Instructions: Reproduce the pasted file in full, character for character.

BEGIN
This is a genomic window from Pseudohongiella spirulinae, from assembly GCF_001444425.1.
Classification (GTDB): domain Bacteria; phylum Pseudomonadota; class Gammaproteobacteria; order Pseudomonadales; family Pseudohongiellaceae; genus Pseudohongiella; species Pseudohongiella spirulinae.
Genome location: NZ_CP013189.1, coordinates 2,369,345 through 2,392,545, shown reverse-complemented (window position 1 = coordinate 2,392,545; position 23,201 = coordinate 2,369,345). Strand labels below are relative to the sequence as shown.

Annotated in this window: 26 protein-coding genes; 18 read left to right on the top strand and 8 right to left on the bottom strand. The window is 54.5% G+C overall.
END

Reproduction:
This is a genomic window from Pseudohongiella spirulinae, from assembly GCF_001444425.1.
Classification (GTDB): domain Bacteria; phylum Pseudomonadota; class Gammaproteobacteria; order Pseudomonadales; family Pseudohongiellaceae; genus Pseudohongiella; species Pseudohongiella spirulinae.
Genome location: NZ_CP013189.1, coordinates 2,369,345 through 2,392,545, shown reverse-complemented (window position 1 = coordinate 2,392,545; position 23,201 = coordinate 2,369,345). Strand labels below are relative to the sequence as shown.

Annotated in this window: 26 protein-coding genes; 18 read left to right on the top strand and 8 right to left on the bottom strand. The window is 54.5% G+C overall.